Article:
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George Dyson’s “Turing’s Cathedral”

Douglas Adams once famously observed:

“I’ve come up with a set of rules that describe our reactions to technologies:
1. Anything that is in the world when you’re born is normal and ordinary and is just a natural part of the way the world works.
2. Anything that’s invented between when you’re fifteen and thirty-five is new and exciting and revolutionary and you can probably get a career in it.
3. Anything invented after you’re thirty-five is against the natural order of things.”

When John von Neumann and his team invented the first stored program computer, MANIAC, and successfully ran it in March 1952, my birth was some 24 years and seven months in the future. Stored program computers — like telephones, television, and running water — were just “a natural part of the way the world works.” No biggie. It is very easy to forget that the systems we have today didn’t descend fully made from the heavens, and it’s also easy to take these large evolutionary steps for granted too. I feel that our ability to understand a complex, human made, system — like a computer — is greatly increased when we can develop a context for it: what were the people who made this thing trying to accomplish? How did they choose this particular solution? Were there other ways of doing it, and this one won out? Another word for this “context” is simply History. So, in reading Dyson’s book, I’d hope to increase my contextual knowledge of this massive step in the evolution of the computer and information theory.

What is a stored program computer? A stored program computer is a device for which the data AND the instructions that operate on that data are stored and manipulated in the same medium. Before stored program computers, machines had to be completely reconfigured in hardware to do other tasks: there was no software, just hardware. So, machines like ENIAC needed a great deal of downtime if you wanted to execute some other application. By storing the data AND the instructions in the same place with the same stuff — basically as electric charge in RAM — you suddenly had machines that could write and execute their own new instructions based on a beginning state. You suddenly had software. You suddenly had a general computer that could attack however many tasks your code could dream up. And, as we’ve seen, software is actually what makes computing devices amazing and powerful. The “killer app” is what makes you a ton of money, and not the “killer machine”. There is only a very small pool of people who know what a general purpose, stored program computer is capable of and how to take advantage of it; for the rest of us, such a machine is totally worthless without software to run on it.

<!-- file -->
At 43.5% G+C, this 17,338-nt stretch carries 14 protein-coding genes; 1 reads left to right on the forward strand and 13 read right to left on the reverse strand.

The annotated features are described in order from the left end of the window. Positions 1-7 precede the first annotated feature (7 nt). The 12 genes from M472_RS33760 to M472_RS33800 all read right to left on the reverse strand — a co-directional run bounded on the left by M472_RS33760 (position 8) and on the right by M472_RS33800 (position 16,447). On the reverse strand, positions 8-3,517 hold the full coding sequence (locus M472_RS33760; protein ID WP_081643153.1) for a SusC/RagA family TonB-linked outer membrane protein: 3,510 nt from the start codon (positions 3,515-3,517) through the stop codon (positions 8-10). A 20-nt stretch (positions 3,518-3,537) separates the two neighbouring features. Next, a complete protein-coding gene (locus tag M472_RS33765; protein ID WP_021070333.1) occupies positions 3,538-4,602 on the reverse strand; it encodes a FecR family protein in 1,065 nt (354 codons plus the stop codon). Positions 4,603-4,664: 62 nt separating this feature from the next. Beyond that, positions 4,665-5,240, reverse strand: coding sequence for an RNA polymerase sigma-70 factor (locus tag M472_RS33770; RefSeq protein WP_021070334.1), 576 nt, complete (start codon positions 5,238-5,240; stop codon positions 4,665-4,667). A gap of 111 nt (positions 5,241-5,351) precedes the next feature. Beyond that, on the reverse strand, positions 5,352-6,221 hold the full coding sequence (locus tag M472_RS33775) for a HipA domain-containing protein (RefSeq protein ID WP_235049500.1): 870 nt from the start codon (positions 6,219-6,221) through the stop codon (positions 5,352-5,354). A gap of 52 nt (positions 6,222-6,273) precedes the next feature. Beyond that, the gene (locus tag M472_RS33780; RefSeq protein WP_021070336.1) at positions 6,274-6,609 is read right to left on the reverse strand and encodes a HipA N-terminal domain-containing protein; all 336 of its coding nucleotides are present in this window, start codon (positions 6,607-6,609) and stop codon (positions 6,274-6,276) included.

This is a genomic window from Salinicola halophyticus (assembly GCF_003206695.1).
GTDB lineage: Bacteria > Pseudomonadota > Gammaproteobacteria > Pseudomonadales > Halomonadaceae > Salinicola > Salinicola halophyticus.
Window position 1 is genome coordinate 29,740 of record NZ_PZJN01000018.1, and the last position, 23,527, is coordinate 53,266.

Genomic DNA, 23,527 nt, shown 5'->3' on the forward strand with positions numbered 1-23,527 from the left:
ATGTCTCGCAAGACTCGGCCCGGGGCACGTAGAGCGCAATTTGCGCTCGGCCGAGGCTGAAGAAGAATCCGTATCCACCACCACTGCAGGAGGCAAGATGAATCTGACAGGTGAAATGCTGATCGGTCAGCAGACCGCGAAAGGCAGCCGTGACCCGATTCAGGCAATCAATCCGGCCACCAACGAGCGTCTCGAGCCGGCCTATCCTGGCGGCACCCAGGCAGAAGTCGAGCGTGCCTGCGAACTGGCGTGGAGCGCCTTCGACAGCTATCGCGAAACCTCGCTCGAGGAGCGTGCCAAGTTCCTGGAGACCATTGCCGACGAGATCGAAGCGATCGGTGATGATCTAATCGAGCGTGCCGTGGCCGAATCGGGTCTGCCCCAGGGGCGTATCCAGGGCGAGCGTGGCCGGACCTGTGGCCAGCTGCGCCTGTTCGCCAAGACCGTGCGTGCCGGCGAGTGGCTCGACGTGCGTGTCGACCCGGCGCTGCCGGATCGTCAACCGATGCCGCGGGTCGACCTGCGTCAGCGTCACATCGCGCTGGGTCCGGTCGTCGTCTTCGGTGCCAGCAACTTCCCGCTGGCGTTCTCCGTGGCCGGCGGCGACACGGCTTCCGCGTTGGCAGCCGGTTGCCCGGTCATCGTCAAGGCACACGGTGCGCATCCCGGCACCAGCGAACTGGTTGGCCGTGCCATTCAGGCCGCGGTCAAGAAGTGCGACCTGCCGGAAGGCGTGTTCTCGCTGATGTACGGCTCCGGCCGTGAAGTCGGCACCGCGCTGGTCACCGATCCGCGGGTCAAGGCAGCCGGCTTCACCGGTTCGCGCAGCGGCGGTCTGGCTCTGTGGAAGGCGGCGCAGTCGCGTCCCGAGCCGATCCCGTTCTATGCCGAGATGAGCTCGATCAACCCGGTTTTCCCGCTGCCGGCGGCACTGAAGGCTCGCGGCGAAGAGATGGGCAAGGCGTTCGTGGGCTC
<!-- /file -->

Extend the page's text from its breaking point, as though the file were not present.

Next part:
Dyson’s book starts with the creation of the Institute for Advance Study (IAS) at Princeton and provides a biopic of all the players, as the team brought MANIAC into being. There a lot about John von Neumann, of course, but also other members of the team who made the thing possible, like Julian Bigelow who actually solved the physical engineering problems on the project. The technical nitty-gritty is absent, but I think that Dyson, like Jason Scott in “BBS: the Documentary”, is trying to give us the faces of this period. Who were these people? What were they like? What were they trying to accomplish? I would have enjoyed more of the tech details, but it was still a good read, and I could recommend it to anyone interested in the subject, even if they don’t have a strong tech background. You don’t have to be an engineer to enjoy this one.

If your interest is piqued, but don’t have the time to read the book, here’s a 17 minute lecture from Dyson that sums up the contents of the book nicely.



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